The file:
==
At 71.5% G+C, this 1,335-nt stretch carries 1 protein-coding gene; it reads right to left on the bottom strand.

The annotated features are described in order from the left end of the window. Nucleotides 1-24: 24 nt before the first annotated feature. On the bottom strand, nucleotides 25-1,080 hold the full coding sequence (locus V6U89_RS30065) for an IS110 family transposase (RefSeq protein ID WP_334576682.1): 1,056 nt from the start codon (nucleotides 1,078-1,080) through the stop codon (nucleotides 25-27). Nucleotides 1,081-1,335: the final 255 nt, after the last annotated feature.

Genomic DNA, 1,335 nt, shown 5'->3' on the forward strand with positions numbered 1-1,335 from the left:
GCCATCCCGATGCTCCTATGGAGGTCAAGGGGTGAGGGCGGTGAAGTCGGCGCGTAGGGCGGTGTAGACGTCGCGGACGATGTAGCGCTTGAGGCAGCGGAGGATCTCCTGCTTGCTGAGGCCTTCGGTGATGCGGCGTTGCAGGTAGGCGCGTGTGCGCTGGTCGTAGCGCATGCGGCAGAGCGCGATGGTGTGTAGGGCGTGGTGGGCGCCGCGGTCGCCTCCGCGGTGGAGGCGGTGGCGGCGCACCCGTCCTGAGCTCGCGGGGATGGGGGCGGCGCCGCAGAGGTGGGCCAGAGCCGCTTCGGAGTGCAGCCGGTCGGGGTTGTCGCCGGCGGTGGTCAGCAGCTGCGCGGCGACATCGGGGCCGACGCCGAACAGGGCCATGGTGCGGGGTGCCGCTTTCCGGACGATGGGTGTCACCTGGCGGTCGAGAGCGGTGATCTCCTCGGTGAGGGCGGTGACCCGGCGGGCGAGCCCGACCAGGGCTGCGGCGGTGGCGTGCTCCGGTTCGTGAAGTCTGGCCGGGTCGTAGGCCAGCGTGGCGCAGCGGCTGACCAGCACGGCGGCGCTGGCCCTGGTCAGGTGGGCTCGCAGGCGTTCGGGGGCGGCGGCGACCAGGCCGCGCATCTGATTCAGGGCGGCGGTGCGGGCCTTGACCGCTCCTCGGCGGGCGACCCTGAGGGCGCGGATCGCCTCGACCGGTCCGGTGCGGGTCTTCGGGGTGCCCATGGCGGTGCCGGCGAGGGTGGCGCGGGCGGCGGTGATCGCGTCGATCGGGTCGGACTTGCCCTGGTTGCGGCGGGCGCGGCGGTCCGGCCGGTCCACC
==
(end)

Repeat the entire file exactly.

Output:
At 71.5% G+C, this 1,335-nt stretch carries 1 protein-coding gene; it reads right to left on the bottom strand.

The annotated features are described in order from the left end of the window. Nucleotides 1-24: 24 nt before the first annotated feature. On the bottom strand, nucleotides 25-1,080 hold the full coding sequence (locus V6U89_RS30065) for an IS110 family transposase (RefSeq protein ID WP_334576682.1): 1,056 nt from the start codon (nucleotides 1,078-1,080) through the stop codon (nucleotides 25-27). Nucleotides 1,081-1,335: the final 255 nt, after the last annotated feature.

Genomic DNA, 1,335 nt, shown 5'->3' on the forward strand with positions numbered 1-1,335 from the left:
GCCATCCCGATGCTCCTATGGAGGTCAAGGGGTGAGGGCGGTGAAGTCGGCGCGTAGGGCGGTGTAGACGTCGCGGACGATGTAGCGCTTGAGGCAGCGGAGGATCTCCTGCTTGCTGAGGCCTTCGGTGATGCGGCGTTGCAGGTAGGCGCGTGTGCGCTGGTCGTAGCGCATGCGGCAGAGCGCGATGGTGTGTAGGGCGTGGTGGGCGCCGCGGTCGCCTCCGCGGTGGAGGCGGTGGCGGCGCACCCGTCCTGAGCTCGCGGGGATGGGGGCGGCGCCGCAGAGGTGGGCCAGAGCCGCTTCGGAGTGCAGCCGGTCGGGGTTGTCGCCGGCGGTGGTCAGCAGCTGCGCGGCGACATCGGGGCCGACGCCGAACAGGGCCATGGTGCGGGGTGCCGCTTTCCGGACGATGGGTGTCACCTGGCGGTCGAGAGCGGTGATCTCCTCGGTGAGGGCGGTGACCCGGCGGGCGAGCCCGACCAGGGCTGCGGCGGTGGCGTGCTCCGGTTCGTGAAGTCTGGCCGGGTCGTAGGCCAGCGTGGCGCAGCGGCTGACCAGCACGGCGGCGCTGGCCCTGGTCAGGTGGGCTCGCAGGCGTTCGGGGGCGGCGGCGACCAGGCCGCGCATCTGATTCAGGGCGGCGGTGCGGGCCTTGACCGCTCCTCGGCGGGCGACCCTGAGGGCGCGGATCGCCTCGACCGGTCCGGTGCGGGTCTTCGGGGTGCCCATGGCGGTGCCGGCGAGGGTGGCGCGGGCGGCGGTGATCGCGTCGATCGGGTCGGACTTGCCCTGGTTGCGGCGGGCGCGGCGGTCCGGCCGGTCCACC